With new court rulings that insist machines cannot be inventors, Macquarie Law School’s Dr Rita Matulionyte explores the implications for AI-driven innovation.
The vast potential of Artificial Intelligence has hit a bump in the road following the refusal by several countries to patent AI inventions generated by machines.
Australian patent authorities last month joined the UK, US and Europe in rejecting applications for patents on two inventions on the sole ground that under current law, an inventor must be a human being.
Dr Matulionyte, an international expert in intellectual property law, says the decisions – which have been challenged in overseas courts – signal a need for reform to ensure current law does not stifle innovation in an ‘immensely promising’ sector.
“This is the first case where an applicant is trying to patent AI-generated inventions and indicate AI as the inventor. Previously, patents granted over such AI inventions mentioned human beings as the inventors,” Matulionyte says.
The first recorded AI inventions
The inventions in question were generated by an AI system known as DABUS, a ‘creativity machine’ itself patented by its US inventor, AI expert Dr Stephen Thaler.
One of the AI inventions is a fractal drink container that can change shapes, making it easier for prosthetic or robotic hands to grip. The other is a flickering light that mimics brain activity — or ‘neural flame’. It has the potential to be more effective at catching a person’s attention in an emergency situation, Matulionyte explains.
“A key question is, why would humans create very advanced AI technologies that are able to innovate if they cannot protect the outputs those machines create, nor receive any profits for them,” Matulionyte says.
“Why would they invest money and time and then give it for free to others?”
Matulionyte says there are legal risks behind attributing an AI invention to a human – as Thaler did in 2005 when DABUS developed a controller, subsequently patented, that could be used in cars to regulate speed.
Patents last for 20 years before the technology becomes freely available and commercial competitors can use it. But in the meantime it is common for those competitors to fight to get their hands on a profitable invention.
“They will do everything possible to find a reason why the patent could be invalidated, and attributing an AI invention to a human could be one of the reasons,” she says.
AI inventions changing the world
While AI-generated innovation is not yet mainstream, the success of AI-based tools across many different industries points to its future potential to benefit people and societies, Matulionyte says.
Through its ability to accumulate and process massive amounts of data from many sources, AI is helping to discover new drugs, and to regulate traffic and predict traffic jams.
During the COVID-19 pandemic, AI has been employed to track the spread of the virus and to try and predict hot spots, Matulionyte says. As the world grapples with climate change, it is being used to identify and map endangered species and to monitor their habitats.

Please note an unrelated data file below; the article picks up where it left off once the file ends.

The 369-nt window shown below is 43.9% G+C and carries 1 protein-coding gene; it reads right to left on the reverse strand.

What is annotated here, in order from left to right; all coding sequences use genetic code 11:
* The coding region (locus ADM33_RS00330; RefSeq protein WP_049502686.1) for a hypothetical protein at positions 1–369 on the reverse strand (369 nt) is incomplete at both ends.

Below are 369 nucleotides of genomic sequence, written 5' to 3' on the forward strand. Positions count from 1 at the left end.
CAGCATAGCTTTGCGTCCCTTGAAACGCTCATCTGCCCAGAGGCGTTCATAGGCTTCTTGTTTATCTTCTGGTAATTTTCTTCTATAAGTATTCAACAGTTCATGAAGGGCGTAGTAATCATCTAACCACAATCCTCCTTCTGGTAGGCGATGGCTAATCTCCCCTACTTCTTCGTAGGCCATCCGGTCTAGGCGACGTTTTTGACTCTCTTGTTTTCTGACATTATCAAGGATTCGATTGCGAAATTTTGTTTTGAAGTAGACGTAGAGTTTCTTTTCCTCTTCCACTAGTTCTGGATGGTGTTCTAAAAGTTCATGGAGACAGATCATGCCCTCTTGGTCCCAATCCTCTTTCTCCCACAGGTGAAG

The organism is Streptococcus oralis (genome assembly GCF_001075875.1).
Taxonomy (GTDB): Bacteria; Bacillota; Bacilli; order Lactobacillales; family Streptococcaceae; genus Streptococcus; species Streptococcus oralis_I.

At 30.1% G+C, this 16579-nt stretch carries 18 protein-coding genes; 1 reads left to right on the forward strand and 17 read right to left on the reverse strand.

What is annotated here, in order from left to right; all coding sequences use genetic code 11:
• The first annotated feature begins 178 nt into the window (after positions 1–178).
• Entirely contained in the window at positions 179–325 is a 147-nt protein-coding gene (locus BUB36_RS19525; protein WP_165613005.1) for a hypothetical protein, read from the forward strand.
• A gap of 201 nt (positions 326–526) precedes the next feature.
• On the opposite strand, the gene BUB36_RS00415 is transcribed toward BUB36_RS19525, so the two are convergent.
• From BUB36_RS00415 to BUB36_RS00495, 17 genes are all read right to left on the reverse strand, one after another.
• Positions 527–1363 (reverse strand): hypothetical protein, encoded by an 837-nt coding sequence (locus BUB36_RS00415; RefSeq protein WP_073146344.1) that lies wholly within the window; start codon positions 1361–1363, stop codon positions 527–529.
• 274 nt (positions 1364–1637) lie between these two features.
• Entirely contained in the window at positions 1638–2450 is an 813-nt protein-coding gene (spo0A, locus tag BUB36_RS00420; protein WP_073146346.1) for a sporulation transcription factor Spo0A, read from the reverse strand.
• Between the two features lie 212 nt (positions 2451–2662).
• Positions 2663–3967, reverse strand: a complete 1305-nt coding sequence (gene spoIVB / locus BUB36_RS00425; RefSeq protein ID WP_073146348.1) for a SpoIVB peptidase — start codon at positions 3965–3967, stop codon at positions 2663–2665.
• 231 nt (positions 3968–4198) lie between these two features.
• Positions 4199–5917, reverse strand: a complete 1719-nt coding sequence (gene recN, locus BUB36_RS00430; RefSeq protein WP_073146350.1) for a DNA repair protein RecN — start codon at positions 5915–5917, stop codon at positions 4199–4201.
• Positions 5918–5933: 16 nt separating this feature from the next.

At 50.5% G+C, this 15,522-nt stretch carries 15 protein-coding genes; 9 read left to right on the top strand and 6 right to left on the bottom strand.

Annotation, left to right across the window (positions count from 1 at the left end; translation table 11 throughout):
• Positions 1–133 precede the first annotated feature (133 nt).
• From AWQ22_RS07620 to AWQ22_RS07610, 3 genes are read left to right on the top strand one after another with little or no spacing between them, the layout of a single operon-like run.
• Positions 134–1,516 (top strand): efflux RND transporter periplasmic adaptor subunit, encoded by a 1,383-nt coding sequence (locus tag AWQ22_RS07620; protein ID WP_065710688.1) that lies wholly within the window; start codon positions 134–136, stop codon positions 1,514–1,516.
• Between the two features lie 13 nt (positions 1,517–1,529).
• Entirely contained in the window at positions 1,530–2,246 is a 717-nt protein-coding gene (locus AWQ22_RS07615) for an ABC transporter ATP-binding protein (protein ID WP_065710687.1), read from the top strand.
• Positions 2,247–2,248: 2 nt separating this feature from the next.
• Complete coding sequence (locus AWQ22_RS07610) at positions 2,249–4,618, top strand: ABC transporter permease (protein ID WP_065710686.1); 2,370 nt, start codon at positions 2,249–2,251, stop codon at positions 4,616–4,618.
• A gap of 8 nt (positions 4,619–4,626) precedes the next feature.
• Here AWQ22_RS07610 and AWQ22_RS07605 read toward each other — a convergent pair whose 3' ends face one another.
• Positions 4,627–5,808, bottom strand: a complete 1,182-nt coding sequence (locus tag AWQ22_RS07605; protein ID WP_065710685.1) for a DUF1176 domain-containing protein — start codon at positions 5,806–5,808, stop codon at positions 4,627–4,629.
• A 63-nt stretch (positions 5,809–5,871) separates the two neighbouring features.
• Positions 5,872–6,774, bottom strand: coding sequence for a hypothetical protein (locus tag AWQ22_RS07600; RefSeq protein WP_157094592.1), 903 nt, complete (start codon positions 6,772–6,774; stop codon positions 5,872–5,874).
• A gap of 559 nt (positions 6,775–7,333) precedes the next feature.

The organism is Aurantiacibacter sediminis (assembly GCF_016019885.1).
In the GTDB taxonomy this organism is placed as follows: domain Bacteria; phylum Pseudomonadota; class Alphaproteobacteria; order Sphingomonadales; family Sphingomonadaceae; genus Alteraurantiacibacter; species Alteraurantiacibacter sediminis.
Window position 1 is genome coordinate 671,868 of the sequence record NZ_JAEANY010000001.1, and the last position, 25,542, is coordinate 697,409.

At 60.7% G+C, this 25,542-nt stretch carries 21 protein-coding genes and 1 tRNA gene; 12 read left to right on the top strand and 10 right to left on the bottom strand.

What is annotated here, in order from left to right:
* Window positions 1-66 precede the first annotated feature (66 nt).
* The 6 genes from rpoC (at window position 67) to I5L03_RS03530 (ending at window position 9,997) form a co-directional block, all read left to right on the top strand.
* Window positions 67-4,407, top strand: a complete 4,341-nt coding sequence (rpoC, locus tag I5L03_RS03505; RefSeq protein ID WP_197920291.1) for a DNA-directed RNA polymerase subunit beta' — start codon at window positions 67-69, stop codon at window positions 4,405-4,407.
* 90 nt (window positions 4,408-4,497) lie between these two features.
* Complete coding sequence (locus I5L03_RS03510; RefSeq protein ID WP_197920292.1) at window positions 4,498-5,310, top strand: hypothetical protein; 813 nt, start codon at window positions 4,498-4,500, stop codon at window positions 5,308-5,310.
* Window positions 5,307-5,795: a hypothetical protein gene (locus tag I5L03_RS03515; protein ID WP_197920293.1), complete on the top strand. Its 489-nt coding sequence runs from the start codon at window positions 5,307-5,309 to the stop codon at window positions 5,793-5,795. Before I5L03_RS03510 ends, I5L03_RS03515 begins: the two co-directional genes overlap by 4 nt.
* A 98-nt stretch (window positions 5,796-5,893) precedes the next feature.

“Every technology can be used for good and bad. But at the moment we hear more about the dangers of AI and not enough about how many good things it could bring,” Matulionyte says.
“It is being used intensively in medical research innovation – for instance, NSW Health is already testing AI technology that helps identify sepsis in ER departments.
“It has also been proven that AI in many cases is more accurate in diagnosing diseases than some doctors are.”
Big money in AI inventions
The economic contribution of AI is potentially huge: according to Australia’s AI roadmap, digital technologies including AI are potentially worth $A315 billion to Australia’s economy by 2028, while AI alone could be worth $A22.17 trillion to the global economy by 2030.
“AI is being seen as a tool to overcome economic recession around the world,” Matulionyte says.
The trade secrets route
Used by companies such as Coca-Cola and KFC to protect their secret recipes, trade secrets is another type of intellectual property law that could be available to AI inventions, Matulionyte says.
However, the secret can last forever, which means competitors would never be able to copy the AI-invented technology and produce it more cheaply for more people – as is common in the pharmaceutical industry when drug patents expire.
Trade secrets law could fail to provide protection for AI inventions because competitors can take apart a technology to reveal the secrets of how it works.
Another argument against the trade secrets route is that laws can require companies to disclose how technology works, especially in medical fields, because regulators and society need to know whether it is safe and reliable.
“AI has to be transparent and explainable; if you make it secret, it is very difficult to make people trust and accept it.”
Law reform on the table
Matulionyte says law reform in the area is being discussed by scholars and policy makers, and a number of consultations are under way in the US and Europe.
Court rulings in the UK upholding the denial of patents to DABUS’s innovations also show that courts are searching for alternate solutions to the problem.
“They understand that current laws are not adequate,” Matulionyte says.
“But maybe this is not for courts to decide; lawmakers have to have a very serious discussion, thinking about all the problems of the current system, and also of the risks if we recognise and patent AI-generated inventions, and how they can be addressed.”
Dr Rita Matulionyte (pictured) is a Senior Lecturer at Macquarie Law School, and an international expert in intellectual property and information technology law.
This article was originally published on The Lighthouse, an online platform sharing the research and innovations of Macquarie University. Read the original story here.